To Whom It May Concern: (And by that I mean myself)

Dear Me From Three Years Ago,

The Me Of Christmas Past:

I know that thirteen is an unlucky age to be -

that thirteen year old me is a difficult person to be -

but I promise you things get better

even if they have to fall apart first.

Because trust me, at fifteen,

I was looking back wishing I was thirteen.

Stepping into a new place with a smile

a little too small to match my face.

Thirteen is a difficult age

and your name is a difficult word to fit in your mouth.

Mom says that you're too young

but that never stopped us

and she knows that we're not dumb.

Nothing stopped us before from learning new words


so it's ok


to spell things out like,


and disconnect,


and panromantic.


It’s ok to learn

that love is more than stolen kisses

and sparks in the dark, that

sometimes it is laughing with friends

while sitting on a park bench.

There is more to this world

than the stories you’ve read.


Dear Me From Two Years Ago,

The Me Who Thought The World Was Ending:


It does.


It hurts.

I’m sorry.


But there are worse things to be than fourteen and lonely.

Because you used to be all sharp edges and sharper words,

a tongue that blazed and was never afraid

of hurting the ones you loved.


You’re kind of an asshole.

So it’s ok


when everything falls to pieces,

when your world shatters,

when everything hurts.

It’s ok

because familiar hands will find yours.

And maybe you felt lonely but you were never alone.


I remember a teacher telling you


is when a person hits the ground and

just keeps

falling. Depression

is when there is no rock bottom,

there’s just an endless spiral.


Dear Me At Fourteen:

This story isn’t about you.

You hit rock bottom and rebuilt your world.

But open your eyes and look to your right and left.

You’re not the only one that’s left.

When you rebuild your world,

don’t hang yourself at the center.

You’re not the Sun or the Big Bang.

You’re not the protagonist of anyone’s story

except your own.

The world is bigger than you imagined.

The world is more than you.

Let the waves of time smooth out your edges,

let yourself become something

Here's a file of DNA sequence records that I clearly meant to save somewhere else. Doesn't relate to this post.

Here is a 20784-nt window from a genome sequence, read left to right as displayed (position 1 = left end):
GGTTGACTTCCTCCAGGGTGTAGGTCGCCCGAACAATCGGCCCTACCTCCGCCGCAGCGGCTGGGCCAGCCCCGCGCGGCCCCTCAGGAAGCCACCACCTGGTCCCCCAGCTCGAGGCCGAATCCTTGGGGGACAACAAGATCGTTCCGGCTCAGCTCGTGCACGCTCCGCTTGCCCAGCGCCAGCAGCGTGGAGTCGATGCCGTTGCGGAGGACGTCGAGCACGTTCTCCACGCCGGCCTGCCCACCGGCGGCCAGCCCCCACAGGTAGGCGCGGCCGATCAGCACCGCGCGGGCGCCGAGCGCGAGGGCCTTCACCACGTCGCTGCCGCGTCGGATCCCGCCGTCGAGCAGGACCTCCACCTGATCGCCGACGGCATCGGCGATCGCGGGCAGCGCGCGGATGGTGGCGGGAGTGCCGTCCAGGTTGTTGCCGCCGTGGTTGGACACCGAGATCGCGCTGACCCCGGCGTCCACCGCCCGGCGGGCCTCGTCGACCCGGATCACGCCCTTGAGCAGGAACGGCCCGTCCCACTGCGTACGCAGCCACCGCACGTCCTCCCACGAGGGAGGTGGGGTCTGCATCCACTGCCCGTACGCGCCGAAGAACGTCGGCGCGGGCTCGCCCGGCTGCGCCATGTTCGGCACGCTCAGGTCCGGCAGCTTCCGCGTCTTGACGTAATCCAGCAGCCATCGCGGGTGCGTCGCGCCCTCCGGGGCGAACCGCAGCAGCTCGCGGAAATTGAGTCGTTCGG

and more collected

and, most importantly,

more compassionate.

This story isn’t about you anymore.


Dear Me From One Year Ago,

The Me Who Felt As If Nothing Could Fix This:

The first time you see burning red lines

decorating your friend’s arms

is still branded in my mind. (Our mind?)

I can’t prepare you for that.

I don’t think anything could.

And you’re going to shake a lot

the first time she talks to you about it.

Anxiety will fill you up like the carbon

bursting from a bottle of Coke.

Your veins are going to feel like they’re bursting,

the room will blur, and

the ground will crack in half beneath you.

This doesn’t ever change but hold your breath because

you have to say



There isn’t anything you can do for her.

But let me tell you. Thank God you learned how to say

I love you

because sometimes that’s enough.


I’m sorry.


It isn’t always going to be enough.

You aren’t enough.

But the world is


than you imagined. The world is


than you.

And some days it might seem as if you are watching

the timer run down

as she sinks into the quicksand.

Some days it might seem

like she just might disappear.


It’s not ok.


But make sure she knows that she is here

in your heart, in your life, in this world.

Make sure she knows that she is the protagonist

of her very own story.


Dear Me From Half A Year Ago,

The Me Who Was Convinced That She Might Die:

I know you don’t care about anything I have to say

so I’ll say the one thing you’ll pay attention to.

She’s going to be ok.

She is strong. Have faith in her.


Dear Me From The Past,

All The People That I No Longer Am:

I’m glad you’re not getting these letters.

Who would you become, who would I be now,

if you knew

everything you’ll do.


You did alright and

suffering isn’t always a bad thing.

You want a map or a guide but, really,

you don’t need one.


Dear Me From The Future:

Don’t bother mailing me a letter.

I’ll get there soon enough.


This poem is about: 
My community
Our world


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